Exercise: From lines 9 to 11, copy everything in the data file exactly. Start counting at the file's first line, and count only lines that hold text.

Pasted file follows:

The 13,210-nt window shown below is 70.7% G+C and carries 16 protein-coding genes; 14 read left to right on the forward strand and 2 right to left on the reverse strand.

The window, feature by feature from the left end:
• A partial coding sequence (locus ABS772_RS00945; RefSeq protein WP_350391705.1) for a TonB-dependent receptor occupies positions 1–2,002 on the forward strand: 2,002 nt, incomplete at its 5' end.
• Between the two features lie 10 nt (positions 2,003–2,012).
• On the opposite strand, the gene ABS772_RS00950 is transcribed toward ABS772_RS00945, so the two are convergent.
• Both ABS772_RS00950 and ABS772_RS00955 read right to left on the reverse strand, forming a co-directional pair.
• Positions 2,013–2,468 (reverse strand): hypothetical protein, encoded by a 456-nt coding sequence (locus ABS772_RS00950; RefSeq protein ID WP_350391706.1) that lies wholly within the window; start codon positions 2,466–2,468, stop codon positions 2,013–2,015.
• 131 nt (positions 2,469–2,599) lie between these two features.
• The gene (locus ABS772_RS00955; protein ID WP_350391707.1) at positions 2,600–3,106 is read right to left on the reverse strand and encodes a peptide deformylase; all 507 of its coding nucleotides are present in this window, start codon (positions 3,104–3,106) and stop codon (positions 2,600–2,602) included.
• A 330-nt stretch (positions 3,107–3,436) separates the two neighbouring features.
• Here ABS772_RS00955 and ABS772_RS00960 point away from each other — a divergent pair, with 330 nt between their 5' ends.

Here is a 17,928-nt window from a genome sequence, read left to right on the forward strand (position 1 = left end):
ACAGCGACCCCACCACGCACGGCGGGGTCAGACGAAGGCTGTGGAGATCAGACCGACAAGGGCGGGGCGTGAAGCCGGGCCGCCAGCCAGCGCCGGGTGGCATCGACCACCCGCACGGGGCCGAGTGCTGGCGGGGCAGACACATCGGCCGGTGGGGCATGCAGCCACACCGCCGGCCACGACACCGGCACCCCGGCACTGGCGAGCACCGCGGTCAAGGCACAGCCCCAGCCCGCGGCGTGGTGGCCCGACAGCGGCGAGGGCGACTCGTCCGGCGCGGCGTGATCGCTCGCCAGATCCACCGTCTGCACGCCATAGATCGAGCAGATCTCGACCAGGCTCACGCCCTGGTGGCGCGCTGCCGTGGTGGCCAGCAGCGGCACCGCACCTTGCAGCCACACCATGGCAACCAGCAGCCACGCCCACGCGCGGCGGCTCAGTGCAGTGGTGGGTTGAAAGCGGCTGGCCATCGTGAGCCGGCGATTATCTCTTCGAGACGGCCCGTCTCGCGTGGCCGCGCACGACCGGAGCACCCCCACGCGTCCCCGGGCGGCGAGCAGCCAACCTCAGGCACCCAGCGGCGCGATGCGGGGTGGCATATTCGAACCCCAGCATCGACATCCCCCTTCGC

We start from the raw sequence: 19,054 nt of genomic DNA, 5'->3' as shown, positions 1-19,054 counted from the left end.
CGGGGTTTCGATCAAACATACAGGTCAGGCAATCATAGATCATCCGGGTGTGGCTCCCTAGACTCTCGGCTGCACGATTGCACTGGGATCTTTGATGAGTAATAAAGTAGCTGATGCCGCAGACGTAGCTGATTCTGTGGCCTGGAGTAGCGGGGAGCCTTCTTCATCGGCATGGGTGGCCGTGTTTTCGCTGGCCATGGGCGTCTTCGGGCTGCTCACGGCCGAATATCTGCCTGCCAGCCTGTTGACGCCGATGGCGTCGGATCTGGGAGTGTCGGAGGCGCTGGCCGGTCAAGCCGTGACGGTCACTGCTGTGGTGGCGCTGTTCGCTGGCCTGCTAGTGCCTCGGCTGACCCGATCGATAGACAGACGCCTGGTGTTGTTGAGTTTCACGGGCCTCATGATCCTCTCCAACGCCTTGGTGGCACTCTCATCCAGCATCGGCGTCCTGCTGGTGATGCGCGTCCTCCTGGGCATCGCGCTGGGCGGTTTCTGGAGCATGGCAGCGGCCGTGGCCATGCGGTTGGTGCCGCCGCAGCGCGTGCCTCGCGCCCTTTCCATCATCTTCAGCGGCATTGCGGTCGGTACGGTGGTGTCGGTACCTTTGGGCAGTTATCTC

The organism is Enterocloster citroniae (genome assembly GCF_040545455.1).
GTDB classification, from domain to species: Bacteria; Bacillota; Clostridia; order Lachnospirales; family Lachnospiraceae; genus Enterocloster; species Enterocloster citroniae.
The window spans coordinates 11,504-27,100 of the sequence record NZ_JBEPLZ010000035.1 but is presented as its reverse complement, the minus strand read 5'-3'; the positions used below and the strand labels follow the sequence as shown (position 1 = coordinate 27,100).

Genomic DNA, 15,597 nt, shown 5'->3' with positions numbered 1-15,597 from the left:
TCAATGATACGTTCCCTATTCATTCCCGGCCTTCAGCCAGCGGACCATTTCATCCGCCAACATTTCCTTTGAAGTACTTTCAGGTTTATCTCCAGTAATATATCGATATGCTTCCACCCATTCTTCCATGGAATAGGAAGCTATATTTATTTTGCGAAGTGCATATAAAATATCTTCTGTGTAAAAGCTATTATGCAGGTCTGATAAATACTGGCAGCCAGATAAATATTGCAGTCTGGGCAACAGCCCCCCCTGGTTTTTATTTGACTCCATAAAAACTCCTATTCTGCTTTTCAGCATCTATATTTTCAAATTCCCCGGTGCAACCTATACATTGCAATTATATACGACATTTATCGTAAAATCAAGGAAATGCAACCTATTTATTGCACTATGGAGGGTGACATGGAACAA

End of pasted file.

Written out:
• The gene (locus ABS772_RS00955; protein ID WP_350391707.1) at positions 2,600–3,106 is read right to left on the reverse strand and encodes a peptide deformylase; all 507 of its coding nucleotides are present in this window, start codon (positions 3,104–3,106) and stop codon (positions 2,600–2,602) included.
• A 330-nt stretch (positions 3,107–3,436) separates the two neighbouring features.
• Here ABS772_RS00955 and ABS772_RS00960 point away from each other — a divergent pair, with 330 nt between their 5' ends.